So what do you think of when you hear the words “student book club”?
- A literature circle with defined roles?
- A Great Books discussion group?
- Student-led choices and discussion?
- Adult-led discussions with pre-written questions?
- Genre clubs where each member reads a book from an agreed upon genre?
- Quiet serious discussion?
- Loud talk where opinions are emphatically stated?
- Brownies served?
- Book passes to familiarize kids with new titles?
- Battle Over Books with lively competition?
- Book talks where kids pitch their favorite titles?
- Lunchtime read-alouds?
- Audio book sessions with the best narrators?
- Older students reading books aloud and discussing with younger children, in person or online?
- eBook sharing?
- Sharing titles and authors via sticky notes on a bulletin board?
- Inviting authors in person or electronically to discuss their work and answer questions?
- Some arrangement I haven’t thought of here?
The truth is all of these ideas, and more, are completely worthwhile and valuable. I have used them all at different times of my career, with different ages of kids, with a wide variety of backgrounds and needs. The trick is to find the one that connects and engages kids with books, reading, and discussion – in a way that you enjoy, as well. Here are some other considerations:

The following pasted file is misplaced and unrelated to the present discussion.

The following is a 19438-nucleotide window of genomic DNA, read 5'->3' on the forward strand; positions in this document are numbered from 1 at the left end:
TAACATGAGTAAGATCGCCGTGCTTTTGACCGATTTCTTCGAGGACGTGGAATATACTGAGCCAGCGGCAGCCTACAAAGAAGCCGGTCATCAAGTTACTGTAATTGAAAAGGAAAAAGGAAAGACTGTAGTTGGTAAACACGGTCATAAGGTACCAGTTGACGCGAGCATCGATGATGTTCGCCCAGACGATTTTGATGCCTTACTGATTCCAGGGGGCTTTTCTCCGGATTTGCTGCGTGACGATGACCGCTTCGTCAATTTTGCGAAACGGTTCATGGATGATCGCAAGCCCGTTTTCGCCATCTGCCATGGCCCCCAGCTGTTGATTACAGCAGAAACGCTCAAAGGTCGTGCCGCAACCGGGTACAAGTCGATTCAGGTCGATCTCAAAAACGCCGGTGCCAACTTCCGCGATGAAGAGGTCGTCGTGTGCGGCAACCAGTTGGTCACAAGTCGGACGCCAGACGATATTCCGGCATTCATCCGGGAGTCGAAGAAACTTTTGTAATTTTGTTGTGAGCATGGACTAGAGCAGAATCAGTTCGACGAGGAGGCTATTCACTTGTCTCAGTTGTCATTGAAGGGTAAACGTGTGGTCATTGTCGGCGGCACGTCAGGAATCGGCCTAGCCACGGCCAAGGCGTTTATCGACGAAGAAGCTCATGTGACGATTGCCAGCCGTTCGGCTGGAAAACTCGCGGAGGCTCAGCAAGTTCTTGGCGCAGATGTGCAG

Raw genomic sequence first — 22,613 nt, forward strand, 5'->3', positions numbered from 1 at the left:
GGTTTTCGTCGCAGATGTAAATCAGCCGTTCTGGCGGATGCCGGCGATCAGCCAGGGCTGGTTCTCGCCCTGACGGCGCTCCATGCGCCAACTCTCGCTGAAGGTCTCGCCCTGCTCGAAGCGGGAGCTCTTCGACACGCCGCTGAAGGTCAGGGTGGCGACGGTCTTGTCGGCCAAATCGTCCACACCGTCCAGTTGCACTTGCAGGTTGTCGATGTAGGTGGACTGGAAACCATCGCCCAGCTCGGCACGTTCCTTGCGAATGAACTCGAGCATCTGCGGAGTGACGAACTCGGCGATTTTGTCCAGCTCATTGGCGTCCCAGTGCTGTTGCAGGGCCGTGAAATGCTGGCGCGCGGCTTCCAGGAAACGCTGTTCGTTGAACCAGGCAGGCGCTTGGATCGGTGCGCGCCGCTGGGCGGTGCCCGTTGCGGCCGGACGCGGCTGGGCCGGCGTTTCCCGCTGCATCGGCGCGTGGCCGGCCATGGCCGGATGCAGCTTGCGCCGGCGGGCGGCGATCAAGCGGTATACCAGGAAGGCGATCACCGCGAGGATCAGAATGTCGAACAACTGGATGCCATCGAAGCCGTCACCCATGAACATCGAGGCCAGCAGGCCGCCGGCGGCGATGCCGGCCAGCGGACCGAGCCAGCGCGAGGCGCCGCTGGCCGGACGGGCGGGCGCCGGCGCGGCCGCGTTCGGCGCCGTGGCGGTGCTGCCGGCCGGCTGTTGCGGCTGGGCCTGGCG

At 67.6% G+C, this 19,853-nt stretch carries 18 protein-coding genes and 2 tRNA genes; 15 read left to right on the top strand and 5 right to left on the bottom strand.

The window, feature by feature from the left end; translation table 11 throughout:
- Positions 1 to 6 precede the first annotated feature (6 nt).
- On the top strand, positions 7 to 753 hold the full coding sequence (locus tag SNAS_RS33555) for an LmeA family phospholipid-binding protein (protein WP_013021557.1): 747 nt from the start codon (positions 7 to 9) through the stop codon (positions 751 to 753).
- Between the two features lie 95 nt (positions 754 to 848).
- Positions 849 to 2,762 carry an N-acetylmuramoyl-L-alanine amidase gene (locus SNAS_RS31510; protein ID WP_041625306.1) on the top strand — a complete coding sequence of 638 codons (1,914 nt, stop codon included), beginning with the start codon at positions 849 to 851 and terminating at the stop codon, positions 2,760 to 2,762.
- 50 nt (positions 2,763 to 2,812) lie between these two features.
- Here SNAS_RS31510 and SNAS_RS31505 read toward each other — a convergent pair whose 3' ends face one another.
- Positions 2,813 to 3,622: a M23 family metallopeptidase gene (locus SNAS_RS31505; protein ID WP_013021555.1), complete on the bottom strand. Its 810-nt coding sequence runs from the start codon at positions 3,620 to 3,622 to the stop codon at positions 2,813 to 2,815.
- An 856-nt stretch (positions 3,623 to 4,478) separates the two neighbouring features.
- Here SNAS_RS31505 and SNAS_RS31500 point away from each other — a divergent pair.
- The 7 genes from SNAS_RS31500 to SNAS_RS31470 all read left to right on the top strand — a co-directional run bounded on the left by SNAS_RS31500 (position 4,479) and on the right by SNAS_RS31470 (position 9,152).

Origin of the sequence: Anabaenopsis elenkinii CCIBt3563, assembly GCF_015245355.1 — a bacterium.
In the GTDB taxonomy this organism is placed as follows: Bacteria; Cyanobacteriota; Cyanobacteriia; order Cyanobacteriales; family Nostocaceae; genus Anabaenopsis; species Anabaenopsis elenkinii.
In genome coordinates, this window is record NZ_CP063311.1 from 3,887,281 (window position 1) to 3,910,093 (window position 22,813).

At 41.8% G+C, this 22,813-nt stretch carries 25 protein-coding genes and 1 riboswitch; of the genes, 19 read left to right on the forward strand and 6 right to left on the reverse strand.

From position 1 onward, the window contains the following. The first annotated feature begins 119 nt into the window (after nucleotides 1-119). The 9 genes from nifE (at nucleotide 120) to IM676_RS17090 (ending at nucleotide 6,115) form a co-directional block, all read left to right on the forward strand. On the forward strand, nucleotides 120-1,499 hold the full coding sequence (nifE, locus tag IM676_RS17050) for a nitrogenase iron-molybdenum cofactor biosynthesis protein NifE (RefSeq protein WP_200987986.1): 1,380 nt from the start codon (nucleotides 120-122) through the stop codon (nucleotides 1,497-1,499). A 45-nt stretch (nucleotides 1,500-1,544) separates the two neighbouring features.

How old are the kids you want to hook? Younger children might be better served with a read-aloud. Middle grade kids like the autonomy of book choice. Teens may want to take control almost completely.
What is your access to multiple copies? We have some district-purchased titles, but they are several years old now. I have a decent book budget, but unless you plan accordingly it sometimes takes time to get ordering through the process. I solve this with an educator and a corporate card through the public library. They can be checked out with the barcode that comes on it through a temporary check out.
Short on time? Who isn’t? Let’s face it, you have to make the time if it’s important. I’ve run book clubs during language arts time, during lunch, before school, after school. I’ve even had kids want to meet on weekends and during the summer. Do I oblige? You bet I do, if at all possible. There’s nothing more important to me than growing enthusiastic readers.
Students between levels? Let them decide how to proceed. I have seventh- and eighth-graders; many of them still have book interests of upper elementary students, while others have been reading YA literature for a couple of years. We talk often about the differences between middle grade books and teen titles, and how to make good choices for themselves. Then I give them the freedom and get out of their way.